Join us for a dialogue between Liz Carlisle (Environmental Studies) and Peter Alagona (Environmental Studies) about Carlisle’s new book, Healing Grounds: Climate, Justice, and the Deep Roots of Regenerative Farming. Refreshments will be served.
A powerful movement is happening in farming today—farmers are reconnecting with their roots to fight climate change. For one woman, that has meant learning her tribe’s history to help bring back the buffalo. For another, it has meant preserving forest purchased by her great-great-uncle, among the first wave of African Americans to buy land. Others are rejecting monoculture to grow corn, beans, and squash the way farmers in Mexico have done for centuries. Still others are rotating crops for the native cuisines of those who fled the “American wars” in Southeast Asia. In Healing Grounds, Liz Carlisle tells the stories of Indigenous, Black, Latinx, and Asian American farmers who are reviving their ancestors’ methods of growing food—techniques long suppressed by the industrial food system. These farmers are restoring native prairies, nurturing beneficial fungi, and enriching soil health. While feeding their communities and revitalizing cultural ties to land, they are steadily stitching ecosystems back together and repairing the natural carbon cycle. This, Carlisle shows, is the true regenerative agriculture – not merely a set of technical tricks for storing CO2 in the ground, but a holistic approach that values diversity in both plants and people.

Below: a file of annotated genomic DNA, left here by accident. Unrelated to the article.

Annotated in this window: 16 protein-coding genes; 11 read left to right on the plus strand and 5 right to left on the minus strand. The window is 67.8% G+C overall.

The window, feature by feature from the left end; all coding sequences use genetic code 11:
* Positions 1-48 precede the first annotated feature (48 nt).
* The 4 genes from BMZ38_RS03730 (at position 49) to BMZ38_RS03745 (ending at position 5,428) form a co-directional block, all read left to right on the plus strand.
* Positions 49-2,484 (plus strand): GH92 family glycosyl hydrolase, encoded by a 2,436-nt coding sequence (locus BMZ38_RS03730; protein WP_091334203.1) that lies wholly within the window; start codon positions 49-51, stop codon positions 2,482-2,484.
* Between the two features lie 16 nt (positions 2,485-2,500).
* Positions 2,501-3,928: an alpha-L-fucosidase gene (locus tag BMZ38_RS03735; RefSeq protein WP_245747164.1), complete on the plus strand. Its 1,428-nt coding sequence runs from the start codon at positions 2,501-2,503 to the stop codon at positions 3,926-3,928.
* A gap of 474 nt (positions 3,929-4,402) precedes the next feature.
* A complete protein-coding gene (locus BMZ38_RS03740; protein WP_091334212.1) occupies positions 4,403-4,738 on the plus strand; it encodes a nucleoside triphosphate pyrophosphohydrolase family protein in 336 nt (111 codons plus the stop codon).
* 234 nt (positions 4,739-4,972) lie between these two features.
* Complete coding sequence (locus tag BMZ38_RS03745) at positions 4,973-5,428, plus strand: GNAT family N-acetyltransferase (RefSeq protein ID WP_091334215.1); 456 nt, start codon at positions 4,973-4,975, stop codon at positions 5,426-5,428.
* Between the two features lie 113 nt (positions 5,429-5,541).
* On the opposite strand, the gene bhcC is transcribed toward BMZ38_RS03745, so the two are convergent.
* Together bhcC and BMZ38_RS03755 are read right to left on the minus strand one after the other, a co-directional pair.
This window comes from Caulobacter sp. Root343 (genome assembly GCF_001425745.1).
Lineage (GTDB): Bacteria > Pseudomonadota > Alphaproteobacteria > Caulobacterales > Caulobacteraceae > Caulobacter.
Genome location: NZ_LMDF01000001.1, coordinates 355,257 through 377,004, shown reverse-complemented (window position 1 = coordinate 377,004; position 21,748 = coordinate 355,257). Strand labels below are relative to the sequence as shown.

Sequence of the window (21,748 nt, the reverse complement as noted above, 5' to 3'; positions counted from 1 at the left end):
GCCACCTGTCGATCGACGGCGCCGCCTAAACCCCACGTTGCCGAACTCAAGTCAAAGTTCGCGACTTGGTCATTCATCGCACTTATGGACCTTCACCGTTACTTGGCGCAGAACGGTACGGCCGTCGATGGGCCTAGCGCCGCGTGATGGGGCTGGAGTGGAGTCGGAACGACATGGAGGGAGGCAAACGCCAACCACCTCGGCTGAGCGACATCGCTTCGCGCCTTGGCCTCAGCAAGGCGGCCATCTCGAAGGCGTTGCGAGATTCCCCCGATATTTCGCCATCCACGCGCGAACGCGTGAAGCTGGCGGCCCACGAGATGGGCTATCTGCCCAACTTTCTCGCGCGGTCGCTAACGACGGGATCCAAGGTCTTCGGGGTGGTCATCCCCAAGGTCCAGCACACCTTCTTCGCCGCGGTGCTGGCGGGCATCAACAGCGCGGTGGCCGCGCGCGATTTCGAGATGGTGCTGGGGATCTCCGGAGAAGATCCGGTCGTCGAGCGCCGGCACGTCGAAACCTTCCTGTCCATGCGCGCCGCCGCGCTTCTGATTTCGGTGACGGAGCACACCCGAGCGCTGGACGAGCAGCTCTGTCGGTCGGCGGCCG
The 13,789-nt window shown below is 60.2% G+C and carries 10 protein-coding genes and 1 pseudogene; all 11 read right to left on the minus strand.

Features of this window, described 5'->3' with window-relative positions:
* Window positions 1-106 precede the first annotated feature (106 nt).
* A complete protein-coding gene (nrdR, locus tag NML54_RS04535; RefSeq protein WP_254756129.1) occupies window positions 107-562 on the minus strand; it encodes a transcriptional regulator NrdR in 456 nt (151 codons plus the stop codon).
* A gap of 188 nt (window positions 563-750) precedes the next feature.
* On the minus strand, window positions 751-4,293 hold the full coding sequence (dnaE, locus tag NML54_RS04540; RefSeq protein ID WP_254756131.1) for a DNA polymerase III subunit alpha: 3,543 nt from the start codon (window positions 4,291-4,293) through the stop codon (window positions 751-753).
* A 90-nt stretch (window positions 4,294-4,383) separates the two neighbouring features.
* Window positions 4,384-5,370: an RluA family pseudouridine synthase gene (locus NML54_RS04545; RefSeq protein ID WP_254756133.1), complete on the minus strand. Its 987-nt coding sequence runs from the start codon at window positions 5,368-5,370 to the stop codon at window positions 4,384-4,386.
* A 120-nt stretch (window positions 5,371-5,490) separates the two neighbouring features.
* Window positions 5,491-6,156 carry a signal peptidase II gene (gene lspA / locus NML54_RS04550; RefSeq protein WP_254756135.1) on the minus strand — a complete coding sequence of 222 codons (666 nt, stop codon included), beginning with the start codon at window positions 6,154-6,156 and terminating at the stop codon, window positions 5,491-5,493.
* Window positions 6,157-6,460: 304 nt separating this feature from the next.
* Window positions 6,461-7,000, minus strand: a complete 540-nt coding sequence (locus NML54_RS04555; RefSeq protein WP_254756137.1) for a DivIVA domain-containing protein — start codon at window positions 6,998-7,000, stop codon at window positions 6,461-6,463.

Liz Carlisle is an Associate Professor in the Environmental Studies Program at the University of California, Santa Barbara, where her work focuses on fostering a more just and sustainable food system. She holds a Ph.D. in Geography from UC Berkeley and a B.A. in Folklore and Mythology from Harvard University, and she formerly served as Legislative Correspondent for Agriculture and Natural Resources in the Office of U.S. Senator Jon Tester. Recognized for her academic publishing with the Elsevier Atlas Award, which honors research with social impact, Liz has also written numerous pieces for general audience readers, in the New York Times, Los Angeles Times, Business Insider, and Stanford Social Innovation Review. She is the author of two books about transition to sustainable farming: Lentil Underground (winner of the 2016 Montana Book Award) and Grain by Grain, coauthored with farmer Bob Quinn.
Sponsored by the IHC’s Harry Girvetz Memorial Endowment